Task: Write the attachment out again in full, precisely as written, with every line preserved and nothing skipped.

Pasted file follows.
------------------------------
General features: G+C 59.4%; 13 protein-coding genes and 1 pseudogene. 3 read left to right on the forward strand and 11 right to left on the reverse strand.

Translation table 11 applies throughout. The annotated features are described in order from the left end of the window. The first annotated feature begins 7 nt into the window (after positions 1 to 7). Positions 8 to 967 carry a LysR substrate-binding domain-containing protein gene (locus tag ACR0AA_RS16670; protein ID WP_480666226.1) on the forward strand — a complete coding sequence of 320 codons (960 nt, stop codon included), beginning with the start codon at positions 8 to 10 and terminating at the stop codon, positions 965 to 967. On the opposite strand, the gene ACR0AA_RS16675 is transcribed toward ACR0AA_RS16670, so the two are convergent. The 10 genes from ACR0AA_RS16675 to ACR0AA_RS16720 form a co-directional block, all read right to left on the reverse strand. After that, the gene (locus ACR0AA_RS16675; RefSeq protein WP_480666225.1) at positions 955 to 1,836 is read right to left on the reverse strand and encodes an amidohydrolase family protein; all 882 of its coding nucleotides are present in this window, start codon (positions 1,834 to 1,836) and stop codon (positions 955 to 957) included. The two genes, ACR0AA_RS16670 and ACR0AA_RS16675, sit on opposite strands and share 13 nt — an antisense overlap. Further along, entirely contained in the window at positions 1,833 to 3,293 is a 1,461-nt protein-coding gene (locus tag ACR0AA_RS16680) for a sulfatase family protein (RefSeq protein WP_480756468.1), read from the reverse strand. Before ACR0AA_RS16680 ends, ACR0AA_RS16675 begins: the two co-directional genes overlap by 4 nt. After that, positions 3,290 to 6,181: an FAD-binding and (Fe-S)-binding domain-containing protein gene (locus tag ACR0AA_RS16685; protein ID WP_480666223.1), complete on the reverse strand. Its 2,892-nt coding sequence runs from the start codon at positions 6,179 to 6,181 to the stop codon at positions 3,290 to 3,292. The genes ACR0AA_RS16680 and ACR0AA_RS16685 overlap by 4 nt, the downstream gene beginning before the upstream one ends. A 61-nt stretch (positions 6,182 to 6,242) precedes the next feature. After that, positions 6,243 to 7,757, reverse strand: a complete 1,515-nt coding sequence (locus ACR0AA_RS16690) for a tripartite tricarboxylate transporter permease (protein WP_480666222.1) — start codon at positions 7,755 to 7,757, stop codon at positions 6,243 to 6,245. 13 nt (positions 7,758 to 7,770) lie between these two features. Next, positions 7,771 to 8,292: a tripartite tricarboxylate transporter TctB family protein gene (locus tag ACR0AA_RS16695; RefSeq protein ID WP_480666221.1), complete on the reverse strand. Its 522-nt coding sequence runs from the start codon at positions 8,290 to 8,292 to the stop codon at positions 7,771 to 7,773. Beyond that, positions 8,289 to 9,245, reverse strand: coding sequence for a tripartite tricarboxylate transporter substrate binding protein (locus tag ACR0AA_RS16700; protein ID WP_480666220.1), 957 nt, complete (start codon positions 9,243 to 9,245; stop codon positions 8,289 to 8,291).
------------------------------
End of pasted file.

General features: G+C 59.4%; 13 protein-coding genes and 1 pseudogene. 3 read left to right on the forward strand and 11 right to left on the reverse strand.

Translation table 11 applies throughout. The annotated features are described in order from the left end of the window. The first annotated feature begins 7 nt into the window (after positions 1 to 7). Positions 8 to 967 carry a LysR substrate-binding domain-containing protein gene (locus tag ACR0AA_RS16670; protein ID WP_480666226.1) on the forward strand — a complete coding sequence of 320 codons (960 nt, stop codon included), beginning with the start codon at positions 8 to 10 and terminating at the stop codon, positions 965 to 967. On the opposite strand, the gene ACR0AA_RS16675 is transcribed toward ACR0AA_RS16670, so the two are convergent. The 10 genes from ACR0AA_RS16675 to ACR0AA_RS16720 form a co-directional block, all read right to left on the reverse strand. After that, the gene (locus ACR0AA_RS16675; RefSeq protein WP_480666225.1) at positions 955 to 1,836 is read right to left on the reverse strand and encodes an amidohydrolase family protein; all 882 of its coding nucleotides are present in this window, start codon (positions 1,834 to 1,836) and stop codon (positions 955 to 957) included. The two genes, ACR0AA_RS16670 and ACR0AA_RS16675, sit on opposite strands and share 13 nt — an antisense overlap. Further along, entirely contained in the window at positions 1,833 to 3,293 is a 1,461-nt protein-coding gene (locus tag ACR0AA_RS16680) for a sulfatase family protein (RefSeq protein WP_480756468.1), read from the reverse strand. Before ACR0AA_RS16680 ends, ACR0AA_RS16675 begins: the two co-directional genes overlap by 4 nt. After that, positions 3,290 to 6,181: an FAD-binding and (Fe-S)-binding domain-containing protein gene (locus tag ACR0AA_RS16685; protein ID WP_480666223.1), complete on the reverse strand. Its 2,892-nt coding sequence runs from the start codon at positions 6,179 to 6,181 to the stop codon at positions 3,290 to 3,292. The genes ACR0AA_RS16680 and ACR0AA_RS16685 overlap by 4 nt, the downstream gene beginning before the upstream one ends. A 61-nt stretch (positions 6,182 to 6,242) precedes the next feature. After that, positions 6,243 to 7,757, reverse strand: a complete 1,515-nt coding sequence (locus ACR0AA_RS16690) for a tripartite tricarboxylate transporter permease (protein WP_480666222.1) — start codon at positions 7,755 to 7,757, stop codon at positions 6,243 to 6,245. 13 nt (positions 7,758 to 7,770) lie between these two features. Next, positions 7,771 to 8,292: a tripartite tricarboxylate transporter TctB family protein gene (locus tag ACR0AA_RS16695; RefSeq protein ID WP_480666221.1), complete on the reverse strand. Its 522-nt coding sequence runs from the start codon at positions 8,290 to 8,292 to the stop codon at positions 7,771 to 7,773. Beyond that, positions 8,289 to 9,245, reverse strand: coding sequence for a tripartite tricarboxylate transporter substrate binding protein (locus tag ACR0AA_RS16700; protein ID WP_480666220.1), 957 nt, complete (start codon positions 9,243 to 9,245; stop codon positions 8,289 to 8,291).